The hardest thing about solving the file preview issue was that I couldn’t figure out how to get a QDirModel to allow me to set the icon for each file after it was shown. I tried creating a QFileIconProvider that created previews from the files, but that blocks the interface while the previews are loading. Not good. After several unfruitful hours of searching for other solutions, I switched the file list to a QListWidget. It was so much easier to work with! I don’t understand how anyone can like the new Model-View classes, I find them incredibly annoying.

The other issues were a lot simpler to solve (as I was expecting), and I finished up the new dialog yesterday. Here is what it will look like in the next release:

Add Image dialog in 0.7

Quick note

Unfortunately, I’m going to be quite busy over the next few weeks; because of this, I’m not sure when I will be able to work on Tetzle. Don’t let this stop you from downloading it and reporting any bugs, I’ll get to them as soon as I can.

Introducing Tetzle

After much work, I am finally taking the wraps off of my current project: Tetzle. The concept is simple: a jigsaw puzzle that uses tetrominoes for pieces. It’s been in development for two months now, and even though the game came along reasonably quickly I encountered some issues along the way.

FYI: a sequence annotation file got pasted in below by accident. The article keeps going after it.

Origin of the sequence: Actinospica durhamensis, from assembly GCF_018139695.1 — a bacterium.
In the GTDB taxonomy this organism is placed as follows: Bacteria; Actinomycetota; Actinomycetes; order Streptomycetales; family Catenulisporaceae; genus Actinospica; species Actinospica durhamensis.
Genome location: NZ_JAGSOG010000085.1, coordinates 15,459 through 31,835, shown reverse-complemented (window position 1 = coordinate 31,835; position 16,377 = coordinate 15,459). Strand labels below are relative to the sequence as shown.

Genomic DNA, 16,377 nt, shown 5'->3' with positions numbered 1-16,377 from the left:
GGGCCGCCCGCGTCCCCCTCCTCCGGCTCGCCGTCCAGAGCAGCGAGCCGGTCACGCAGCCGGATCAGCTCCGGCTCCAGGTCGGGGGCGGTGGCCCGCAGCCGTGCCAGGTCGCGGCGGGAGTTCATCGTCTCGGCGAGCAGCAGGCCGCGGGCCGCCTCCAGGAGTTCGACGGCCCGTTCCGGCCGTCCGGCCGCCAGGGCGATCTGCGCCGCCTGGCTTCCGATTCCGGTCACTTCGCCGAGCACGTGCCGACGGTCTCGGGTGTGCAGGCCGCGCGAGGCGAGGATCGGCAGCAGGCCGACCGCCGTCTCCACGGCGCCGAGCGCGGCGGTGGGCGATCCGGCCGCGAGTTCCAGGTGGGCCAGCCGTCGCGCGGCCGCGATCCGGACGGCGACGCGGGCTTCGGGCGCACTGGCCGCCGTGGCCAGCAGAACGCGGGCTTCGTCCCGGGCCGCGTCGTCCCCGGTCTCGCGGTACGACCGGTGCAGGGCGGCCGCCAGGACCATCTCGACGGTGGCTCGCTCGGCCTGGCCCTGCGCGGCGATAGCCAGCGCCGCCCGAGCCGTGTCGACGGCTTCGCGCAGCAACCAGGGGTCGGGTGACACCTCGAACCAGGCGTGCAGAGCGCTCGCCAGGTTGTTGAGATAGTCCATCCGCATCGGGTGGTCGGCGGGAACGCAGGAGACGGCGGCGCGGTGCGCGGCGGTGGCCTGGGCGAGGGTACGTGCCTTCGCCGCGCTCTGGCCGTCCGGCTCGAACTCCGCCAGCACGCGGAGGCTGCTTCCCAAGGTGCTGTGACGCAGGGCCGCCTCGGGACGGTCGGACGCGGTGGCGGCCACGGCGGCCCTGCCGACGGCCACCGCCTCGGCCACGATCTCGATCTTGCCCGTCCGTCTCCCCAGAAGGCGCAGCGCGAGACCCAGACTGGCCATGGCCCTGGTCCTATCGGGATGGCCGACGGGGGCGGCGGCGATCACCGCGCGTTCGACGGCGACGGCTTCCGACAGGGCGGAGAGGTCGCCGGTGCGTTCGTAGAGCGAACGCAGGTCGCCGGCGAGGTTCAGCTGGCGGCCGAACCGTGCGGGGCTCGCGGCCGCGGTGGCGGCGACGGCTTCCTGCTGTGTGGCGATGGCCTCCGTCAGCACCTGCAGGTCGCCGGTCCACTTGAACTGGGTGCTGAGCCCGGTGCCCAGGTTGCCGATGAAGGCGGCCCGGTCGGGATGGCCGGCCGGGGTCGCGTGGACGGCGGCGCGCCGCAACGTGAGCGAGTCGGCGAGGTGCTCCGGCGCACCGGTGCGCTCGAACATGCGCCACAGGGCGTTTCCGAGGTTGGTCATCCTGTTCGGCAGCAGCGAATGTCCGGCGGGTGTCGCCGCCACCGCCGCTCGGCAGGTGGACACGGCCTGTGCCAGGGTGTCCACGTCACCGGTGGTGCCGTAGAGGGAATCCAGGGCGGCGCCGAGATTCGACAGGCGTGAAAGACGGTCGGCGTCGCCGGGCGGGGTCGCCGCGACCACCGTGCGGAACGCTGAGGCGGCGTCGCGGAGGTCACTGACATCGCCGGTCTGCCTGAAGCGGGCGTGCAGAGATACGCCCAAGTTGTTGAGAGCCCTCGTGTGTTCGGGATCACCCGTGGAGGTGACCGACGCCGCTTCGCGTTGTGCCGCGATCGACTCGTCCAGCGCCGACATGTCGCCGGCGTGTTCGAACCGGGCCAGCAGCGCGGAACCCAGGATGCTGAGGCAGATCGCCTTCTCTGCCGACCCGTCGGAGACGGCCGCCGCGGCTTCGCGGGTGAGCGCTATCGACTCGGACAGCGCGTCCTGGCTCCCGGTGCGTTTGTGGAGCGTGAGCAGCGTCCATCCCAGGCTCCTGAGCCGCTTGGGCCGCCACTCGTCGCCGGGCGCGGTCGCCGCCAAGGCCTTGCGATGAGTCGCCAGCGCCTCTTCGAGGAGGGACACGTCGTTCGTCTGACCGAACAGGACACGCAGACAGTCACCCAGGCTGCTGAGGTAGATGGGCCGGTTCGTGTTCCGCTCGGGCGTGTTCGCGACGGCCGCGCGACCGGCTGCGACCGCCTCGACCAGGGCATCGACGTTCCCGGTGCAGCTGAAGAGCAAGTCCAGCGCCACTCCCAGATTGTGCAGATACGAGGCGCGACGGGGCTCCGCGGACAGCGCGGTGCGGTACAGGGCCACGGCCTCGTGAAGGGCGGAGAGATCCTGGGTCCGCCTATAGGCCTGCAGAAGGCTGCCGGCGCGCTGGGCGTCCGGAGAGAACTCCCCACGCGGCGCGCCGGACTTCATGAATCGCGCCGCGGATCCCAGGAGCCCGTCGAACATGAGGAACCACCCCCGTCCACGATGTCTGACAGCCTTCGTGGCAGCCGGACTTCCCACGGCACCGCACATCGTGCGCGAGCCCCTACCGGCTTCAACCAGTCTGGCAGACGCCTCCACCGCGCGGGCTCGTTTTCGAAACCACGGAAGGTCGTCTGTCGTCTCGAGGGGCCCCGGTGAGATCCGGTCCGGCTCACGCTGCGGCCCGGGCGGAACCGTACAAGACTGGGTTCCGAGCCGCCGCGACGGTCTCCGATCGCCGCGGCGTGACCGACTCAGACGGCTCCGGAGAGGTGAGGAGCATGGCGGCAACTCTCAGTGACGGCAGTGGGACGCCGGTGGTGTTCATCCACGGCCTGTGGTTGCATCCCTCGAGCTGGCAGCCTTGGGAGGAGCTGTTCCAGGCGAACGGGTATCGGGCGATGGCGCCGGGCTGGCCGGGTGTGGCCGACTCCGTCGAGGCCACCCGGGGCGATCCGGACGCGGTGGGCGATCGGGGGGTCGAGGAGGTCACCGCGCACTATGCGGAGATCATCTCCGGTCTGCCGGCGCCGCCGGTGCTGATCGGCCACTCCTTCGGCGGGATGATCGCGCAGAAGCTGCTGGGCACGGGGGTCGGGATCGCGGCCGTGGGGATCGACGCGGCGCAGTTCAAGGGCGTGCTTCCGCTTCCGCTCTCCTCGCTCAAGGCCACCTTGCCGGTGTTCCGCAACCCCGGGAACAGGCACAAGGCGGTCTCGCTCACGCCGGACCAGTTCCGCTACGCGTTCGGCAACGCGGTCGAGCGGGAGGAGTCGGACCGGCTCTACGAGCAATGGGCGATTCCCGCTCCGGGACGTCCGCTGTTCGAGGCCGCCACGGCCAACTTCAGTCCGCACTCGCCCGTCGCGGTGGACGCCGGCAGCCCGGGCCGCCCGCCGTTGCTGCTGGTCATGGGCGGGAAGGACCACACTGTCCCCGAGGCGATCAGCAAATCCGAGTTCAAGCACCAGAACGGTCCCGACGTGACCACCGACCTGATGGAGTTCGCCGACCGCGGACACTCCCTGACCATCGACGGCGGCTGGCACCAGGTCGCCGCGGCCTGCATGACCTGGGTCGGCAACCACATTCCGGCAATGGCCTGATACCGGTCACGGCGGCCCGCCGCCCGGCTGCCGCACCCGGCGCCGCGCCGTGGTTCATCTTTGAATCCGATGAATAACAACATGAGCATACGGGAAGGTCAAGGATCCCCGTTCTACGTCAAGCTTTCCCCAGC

The biggest issue was once again working with QGraphicsView. In the end, I gave up on it and switched to using OpenGL for rendering. Despite the hype, I’ve never had QGraphicsView perform well for me. Yes, my computer is not a very powerful machine, but it is plenty fast enough to play the things I’ve written with it! QGraphicsView is a wonderful API, but the performance is subpar. My current project translated quite well into OpenGL, so in the end it wasn’t too big of a deal.

I wasn’t expecting Tetzle to take very long to write, so I figured I would hurry up and make a playable version before talking about it. Unfortunately, it took me longer than I was expecting to write it, and I haven’t been able to devote all of my free time to it. Anyway, I’ve released a playable version. Go, enjoy! And tell me about any bugs!